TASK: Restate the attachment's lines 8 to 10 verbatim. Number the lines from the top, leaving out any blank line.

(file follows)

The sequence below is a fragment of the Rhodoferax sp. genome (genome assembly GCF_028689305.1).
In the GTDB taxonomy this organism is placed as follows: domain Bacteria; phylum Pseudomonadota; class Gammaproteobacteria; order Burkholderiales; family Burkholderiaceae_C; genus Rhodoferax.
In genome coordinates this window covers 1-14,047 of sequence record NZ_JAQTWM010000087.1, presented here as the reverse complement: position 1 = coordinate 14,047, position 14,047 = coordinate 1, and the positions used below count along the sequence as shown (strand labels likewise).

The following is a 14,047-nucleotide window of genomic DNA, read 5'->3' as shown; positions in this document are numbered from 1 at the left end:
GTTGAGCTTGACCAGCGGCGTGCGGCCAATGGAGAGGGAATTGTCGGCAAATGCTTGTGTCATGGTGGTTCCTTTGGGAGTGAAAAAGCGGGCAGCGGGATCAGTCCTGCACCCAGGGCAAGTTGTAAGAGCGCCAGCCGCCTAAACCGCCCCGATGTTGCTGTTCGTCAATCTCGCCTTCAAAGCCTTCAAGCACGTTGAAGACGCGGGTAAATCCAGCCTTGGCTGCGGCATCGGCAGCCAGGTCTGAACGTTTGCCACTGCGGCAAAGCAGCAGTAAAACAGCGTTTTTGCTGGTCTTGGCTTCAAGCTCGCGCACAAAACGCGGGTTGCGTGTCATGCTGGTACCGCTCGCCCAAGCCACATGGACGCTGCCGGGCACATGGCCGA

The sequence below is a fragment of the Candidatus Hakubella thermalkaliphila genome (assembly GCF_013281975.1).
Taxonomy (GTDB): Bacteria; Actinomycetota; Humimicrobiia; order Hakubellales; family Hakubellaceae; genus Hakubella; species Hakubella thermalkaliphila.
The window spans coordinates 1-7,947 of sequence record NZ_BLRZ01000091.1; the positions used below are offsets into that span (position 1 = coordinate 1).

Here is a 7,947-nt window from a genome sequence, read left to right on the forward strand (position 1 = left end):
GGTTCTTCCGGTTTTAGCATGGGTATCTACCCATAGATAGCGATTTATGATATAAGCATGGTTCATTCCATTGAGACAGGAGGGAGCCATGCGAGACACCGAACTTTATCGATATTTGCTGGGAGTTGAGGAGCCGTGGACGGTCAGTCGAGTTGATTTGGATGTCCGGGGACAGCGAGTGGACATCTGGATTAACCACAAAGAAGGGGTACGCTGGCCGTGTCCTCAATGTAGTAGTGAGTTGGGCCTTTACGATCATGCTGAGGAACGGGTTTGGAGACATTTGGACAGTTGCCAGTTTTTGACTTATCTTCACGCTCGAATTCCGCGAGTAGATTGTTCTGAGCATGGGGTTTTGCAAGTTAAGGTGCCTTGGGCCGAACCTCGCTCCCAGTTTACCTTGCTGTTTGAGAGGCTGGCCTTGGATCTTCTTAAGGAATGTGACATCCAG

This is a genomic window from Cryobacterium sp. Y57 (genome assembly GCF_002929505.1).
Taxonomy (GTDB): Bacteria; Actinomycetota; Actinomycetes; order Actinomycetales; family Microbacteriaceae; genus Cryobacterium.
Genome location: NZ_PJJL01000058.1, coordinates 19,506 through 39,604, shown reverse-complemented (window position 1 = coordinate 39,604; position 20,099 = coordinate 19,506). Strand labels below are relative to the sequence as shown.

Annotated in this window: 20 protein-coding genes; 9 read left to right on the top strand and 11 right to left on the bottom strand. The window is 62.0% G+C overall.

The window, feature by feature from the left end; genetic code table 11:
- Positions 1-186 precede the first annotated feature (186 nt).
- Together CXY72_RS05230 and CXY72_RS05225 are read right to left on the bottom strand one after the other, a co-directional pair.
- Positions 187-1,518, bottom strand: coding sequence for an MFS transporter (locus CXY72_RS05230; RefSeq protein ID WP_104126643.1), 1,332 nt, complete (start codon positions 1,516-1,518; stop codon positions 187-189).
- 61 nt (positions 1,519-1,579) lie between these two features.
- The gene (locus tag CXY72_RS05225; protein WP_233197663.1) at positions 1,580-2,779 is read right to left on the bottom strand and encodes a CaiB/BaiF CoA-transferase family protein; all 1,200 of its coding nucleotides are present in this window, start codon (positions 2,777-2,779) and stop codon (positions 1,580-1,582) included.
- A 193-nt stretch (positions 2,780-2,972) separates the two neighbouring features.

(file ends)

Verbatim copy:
The window spans coordinates 1-7,947 of sequence record NZ_BLRZ01000091.1; the positions used below are offsets into that span (position 1 = coordinate 1).

Here is a 7,947-nt window from a genome sequence, read left to right on the forward strand (position 1 = left end):
GGTTCTTCCGGTTTTAGCATGGGTATCTACCCATAGATAGCGATTTATGATATAAGCATGGTTCATTCCATTGAGACAGGAGGGAGCCATGCGAGACACCGAACTTTATCGATATTTGCTGGGAGTTGAGGAGCCGTGGACGGTCAGTCGAGTTGATTTGGATGTCCGGGGACAGCGAGTGGACATCTGGATTAACCACAAAGAAGGGGTACGCTGGCCGTGTCCTCAATGTAGTAGTGAGTTGGGCCTTTACGATCATGCTGAGGAACGGGTTTGGAGACATTTGGACAGTTGCCAGTTTTTGACTTATCTTCACGCTCGAATTCCGCGAGTAGATTGTTCTGAGCATGGGGTTTTGCAAGTTAAGGTGCCTTGGGCCGAACCTCGCTCCCAGTTTACCTTGCTGTTTGAGAGGCTGGCCTTGGATCTTCTTAAGGAATGTGACATCCAG